Short on Cash? Gift-in-Kind Donations Can Also Help Support Charities
- M. Chad Singletary
Donations provide the money that nonprofit organizations need to maintain operations and accomplish the goals of the organization’s mission. Donors have the option of gifting a charity with money or time, but they also have the option of donating tangible and/or intangible goods and services that the nonprofit would normally pay for with operating funds. Not all tangible and intangible goods and services donations are created equal, and only some are considered a tax-deductible gift-in-kind.
Tangible personal property gifted to a charity is generally considered to be a gift-in-kind. Gifts typically include personal property (clothing, blankets, household items, etc.) donated assets, vehicles, and artwork. Generally, tangible gifts-in-kind are tax-deductible at fair market value.
Intangible property, such as advertising time, copyrights, patents, and services performed by a third party can also be considered a gift-in-kind. Intangible gifts-in-kind are tax-deductible at fair market value.
Property that is given to a charity for partial or limited use, gifts of time, personal effort, and donor-performed services are not deductible and are not considered gifts-in-kind. Likewise, corporate gifts provided by the corporation performing the underlying service, such as airline tickets gifted by the airline itself, are not considered gifts-in-kind. However, gifts of inventory by a company would be considered gifts-in-kind.
While volunteers can write off the cost of travel when they donate their time and service to a nonprofit, the hours and effort they contribute are not considered a gift-in-kind. For the same reason, a donor who opens her house to host a charitable event would not be considered to have given a gift-in-kind since the house is “given” for limited use only. However, if the host pays a third party to cater for the event, that may be considered a gift-in-kind.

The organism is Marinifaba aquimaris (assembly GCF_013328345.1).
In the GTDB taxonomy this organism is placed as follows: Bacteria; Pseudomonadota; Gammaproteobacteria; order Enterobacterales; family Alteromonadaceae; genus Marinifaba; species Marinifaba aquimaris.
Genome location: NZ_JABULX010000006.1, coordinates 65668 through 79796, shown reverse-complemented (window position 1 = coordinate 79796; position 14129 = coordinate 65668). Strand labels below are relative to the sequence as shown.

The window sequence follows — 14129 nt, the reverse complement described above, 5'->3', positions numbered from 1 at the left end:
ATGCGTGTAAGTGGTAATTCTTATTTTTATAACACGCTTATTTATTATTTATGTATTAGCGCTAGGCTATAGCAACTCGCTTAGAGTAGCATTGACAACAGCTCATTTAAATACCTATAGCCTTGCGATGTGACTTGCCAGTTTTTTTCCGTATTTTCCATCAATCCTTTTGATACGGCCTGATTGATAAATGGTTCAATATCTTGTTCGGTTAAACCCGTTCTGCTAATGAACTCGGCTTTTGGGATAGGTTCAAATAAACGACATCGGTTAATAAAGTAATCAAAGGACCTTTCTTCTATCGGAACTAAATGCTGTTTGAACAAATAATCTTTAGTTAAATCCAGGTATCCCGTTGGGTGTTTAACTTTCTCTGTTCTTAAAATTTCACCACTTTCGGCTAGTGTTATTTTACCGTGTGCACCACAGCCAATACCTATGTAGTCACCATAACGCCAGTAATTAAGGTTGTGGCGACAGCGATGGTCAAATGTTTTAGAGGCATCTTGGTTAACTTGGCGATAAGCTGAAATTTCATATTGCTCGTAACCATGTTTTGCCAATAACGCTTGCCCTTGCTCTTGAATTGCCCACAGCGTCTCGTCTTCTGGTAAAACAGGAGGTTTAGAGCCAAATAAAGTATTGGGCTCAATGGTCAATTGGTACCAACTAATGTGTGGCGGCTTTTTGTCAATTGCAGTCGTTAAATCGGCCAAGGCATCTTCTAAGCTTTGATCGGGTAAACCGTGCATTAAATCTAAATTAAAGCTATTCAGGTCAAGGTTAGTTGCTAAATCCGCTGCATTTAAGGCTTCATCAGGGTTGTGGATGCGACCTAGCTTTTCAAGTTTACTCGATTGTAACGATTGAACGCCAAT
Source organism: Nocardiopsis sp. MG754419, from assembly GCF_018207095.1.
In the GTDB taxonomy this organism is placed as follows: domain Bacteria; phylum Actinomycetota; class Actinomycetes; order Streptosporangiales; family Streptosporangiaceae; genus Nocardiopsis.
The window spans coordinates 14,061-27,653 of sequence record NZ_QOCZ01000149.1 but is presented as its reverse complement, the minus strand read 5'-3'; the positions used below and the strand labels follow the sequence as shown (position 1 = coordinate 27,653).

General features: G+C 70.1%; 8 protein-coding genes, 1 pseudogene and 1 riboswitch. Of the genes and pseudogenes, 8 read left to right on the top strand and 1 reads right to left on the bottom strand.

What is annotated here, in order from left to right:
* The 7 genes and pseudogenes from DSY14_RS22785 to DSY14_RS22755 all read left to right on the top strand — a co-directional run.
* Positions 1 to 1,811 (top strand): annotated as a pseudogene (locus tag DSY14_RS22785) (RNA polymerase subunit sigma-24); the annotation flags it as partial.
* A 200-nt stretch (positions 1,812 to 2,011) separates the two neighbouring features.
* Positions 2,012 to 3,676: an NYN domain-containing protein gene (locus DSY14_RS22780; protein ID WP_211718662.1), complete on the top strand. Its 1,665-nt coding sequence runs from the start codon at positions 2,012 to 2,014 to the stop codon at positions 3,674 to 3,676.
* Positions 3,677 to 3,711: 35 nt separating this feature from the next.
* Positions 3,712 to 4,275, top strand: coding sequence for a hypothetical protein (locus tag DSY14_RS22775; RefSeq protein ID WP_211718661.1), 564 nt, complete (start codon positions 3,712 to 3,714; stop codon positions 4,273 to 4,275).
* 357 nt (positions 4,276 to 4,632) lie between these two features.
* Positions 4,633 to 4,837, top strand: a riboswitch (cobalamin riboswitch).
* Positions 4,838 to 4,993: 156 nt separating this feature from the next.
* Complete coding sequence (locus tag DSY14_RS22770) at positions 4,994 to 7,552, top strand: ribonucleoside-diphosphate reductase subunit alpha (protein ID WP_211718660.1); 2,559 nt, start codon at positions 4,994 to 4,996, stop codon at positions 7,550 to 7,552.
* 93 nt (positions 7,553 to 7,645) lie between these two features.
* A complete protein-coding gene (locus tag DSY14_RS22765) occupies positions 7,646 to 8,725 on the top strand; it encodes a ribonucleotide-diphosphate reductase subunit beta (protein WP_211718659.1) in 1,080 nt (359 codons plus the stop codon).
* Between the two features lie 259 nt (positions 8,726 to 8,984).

Not-for-profits must make a good-faith effort to determine the fair market value of every gift-in-kind received, and record that value on financial statements. It may be necessary to obtain appraisals for donations of tangible items like jewelry, art, or cars to determine the fair market value of those items.
The Financial Accounting Standards Board issued ASU (Accounting Standards Update) No. 2020-07, Not-for-Profit Entities, Presentation and Disclosure by NFP’s for Contributed Nonfinancial Assets in September 2020. This new accounting standard is effective for annual reporting periods beginning after June 15, 2021, or fiscal years ending June 30, 2022, and after. This new standard requires not-for-profits to present contributed nonfinancial assets as a separate line item in their statement of activities. It also requires new disclosures related to contributions of nonfinancial assets including certain qualitative information, not-for-profits’ policies related to contributions of nonfinancial assets, donor-imposed restrictions, valuation techniques used, and principal market used to determine fair value. Not-for-Profits should familiarize themselves with these new reporting requirements to ensure compliance
Reach out to one of CRI’s not-for-profits CPAs for assistance with determining which donations to your organization are considered gifts-in-kind, and help you develop best practices for evaluating and reporting these items.
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